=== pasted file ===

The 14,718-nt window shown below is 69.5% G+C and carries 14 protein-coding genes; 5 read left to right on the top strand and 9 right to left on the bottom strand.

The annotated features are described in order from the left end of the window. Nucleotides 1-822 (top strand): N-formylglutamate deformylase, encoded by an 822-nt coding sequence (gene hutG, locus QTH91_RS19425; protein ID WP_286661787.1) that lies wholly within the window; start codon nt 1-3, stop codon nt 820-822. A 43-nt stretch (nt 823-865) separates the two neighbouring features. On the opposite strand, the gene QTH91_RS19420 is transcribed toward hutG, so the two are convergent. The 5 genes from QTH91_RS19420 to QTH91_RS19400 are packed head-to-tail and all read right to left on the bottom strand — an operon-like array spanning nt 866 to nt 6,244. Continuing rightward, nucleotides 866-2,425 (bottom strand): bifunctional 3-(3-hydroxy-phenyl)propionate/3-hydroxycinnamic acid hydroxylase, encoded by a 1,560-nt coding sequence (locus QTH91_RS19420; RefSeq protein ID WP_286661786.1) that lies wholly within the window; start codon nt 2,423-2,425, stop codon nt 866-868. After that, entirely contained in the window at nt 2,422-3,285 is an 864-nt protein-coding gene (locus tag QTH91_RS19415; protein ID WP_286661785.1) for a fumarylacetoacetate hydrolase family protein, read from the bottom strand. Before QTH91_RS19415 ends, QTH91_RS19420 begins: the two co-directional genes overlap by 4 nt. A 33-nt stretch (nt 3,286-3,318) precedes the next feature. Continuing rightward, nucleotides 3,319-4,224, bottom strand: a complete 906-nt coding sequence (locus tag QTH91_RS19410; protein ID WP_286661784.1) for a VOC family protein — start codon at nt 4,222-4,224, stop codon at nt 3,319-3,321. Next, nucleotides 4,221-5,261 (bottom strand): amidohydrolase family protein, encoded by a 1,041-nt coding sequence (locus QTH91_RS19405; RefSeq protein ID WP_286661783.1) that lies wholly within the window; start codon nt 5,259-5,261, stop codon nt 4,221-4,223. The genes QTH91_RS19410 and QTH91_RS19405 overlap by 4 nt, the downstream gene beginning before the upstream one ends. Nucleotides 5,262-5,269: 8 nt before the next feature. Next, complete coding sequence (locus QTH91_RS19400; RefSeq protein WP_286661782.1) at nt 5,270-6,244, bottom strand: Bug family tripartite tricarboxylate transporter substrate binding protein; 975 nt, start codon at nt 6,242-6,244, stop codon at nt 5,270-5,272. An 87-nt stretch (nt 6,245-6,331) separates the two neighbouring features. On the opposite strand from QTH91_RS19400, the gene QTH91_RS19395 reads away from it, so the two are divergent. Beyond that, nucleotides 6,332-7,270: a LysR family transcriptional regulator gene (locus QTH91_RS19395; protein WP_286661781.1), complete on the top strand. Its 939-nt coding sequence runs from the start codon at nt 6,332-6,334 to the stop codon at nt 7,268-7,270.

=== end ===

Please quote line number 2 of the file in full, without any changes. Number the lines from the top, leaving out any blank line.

The annotated features are described in order from the left end of the window. Nucleotides 1-822 (top strand): N-formylglutamate deformylase, encoded by an 822-nt coding sequence (gene hutG, locus QTH91_RS19425; protein ID WP_286661787.1) that lies wholly within the window; start codon nt 1-3, stop codon nt 820-822. A 43-nt stretch (nt 823-865) separates the two neighbouring features. On the opposite strand, the gene QTH91_RS19420 is transcribed toward hutG, so the two are convergent. The 5 genes from QTH91_RS19420 to QTH91_RS19400 are packed head-to-tail and all read right to left on the bottom strand — an operon-like array spanning nt 866 to nt 6,244. Continuing rightward, nucleotides 866-2,425 (bottom strand): bifunctional 3-(3-hydroxy-phenyl)propionate/3-hydroxycinnamic acid hydroxylase, encoded by a 1,560-nt coding sequence (locus QTH91_RS19420; RefSeq protein ID WP_286661786.1) that lies wholly within the window; start codon nt 2,423-2,425, stop codon nt 866-868. After that, entirely contained in the window at nt 2,422-3,285 is an 864-nt protein-coding gene (locus tag QTH91_RS19415; protein ID WP_286661785.1) for a fumarylacetoacetate hydrolase family protein, read from the bottom strand. Before QTH91_RS19415 ends, QTH91_RS19420 begins: the two co-directional genes overlap by 4 nt. A 33-nt stretch (nt 3,286-3,318) precedes the next feature. Continuing rightward, nucleotides 3,319-4,224, bottom strand: a complete 906-nt coding sequence (locus tag QTH91_RS19410; protein ID WP_286661784.1) for a VOC family protein — start codon at nt 4,222-4,224, stop codon at nt 3,319-3,321. Next, nucleotides 4,221-5,261 (bottom strand): amidohydrolase family protein, encoded by a 1,041-nt coding sequence (locus QTH91_RS19405; RefSeq protein ID WP_286661783.1) that lies wholly within the window; start codon nt 5,259-5,261, stop codon nt 4,221-4,223. The genes QTH91_RS19410 and QTH91_RS19405 overlap by 4 nt, the downstream gene beginning before the upstream one ends. Nucleotides 5,262-5,269: 8 nt before the next feature. Next, complete coding sequence (locus QTH91_RS19400; RefSeq protein WP_286661782.1) at nt 5,270-6,244, bottom strand: Bug family tripartite tricarboxylate transporter substrate binding protein; 975 nt, start codon at nt 6,242-6,244, stop codon at nt 5,270-5,272. An 87-nt stretch (nt 6,245-6,331) separates the two neighbouring features. On the opposite strand from QTH91_RS19400, the gene QTH91_RS19395 reads away from it, so the two are divergent. Beyond that, nucleotides 6,332-7,270: a LysR family transcriptional regulator gene (locus QTH91_RS19395; protein WP_286661781.1), complete on the top strand. Its 939-nt coding sequence runs from the start codon at nt 6,332-6,334 to the stop codon at nt 7,268-7,270.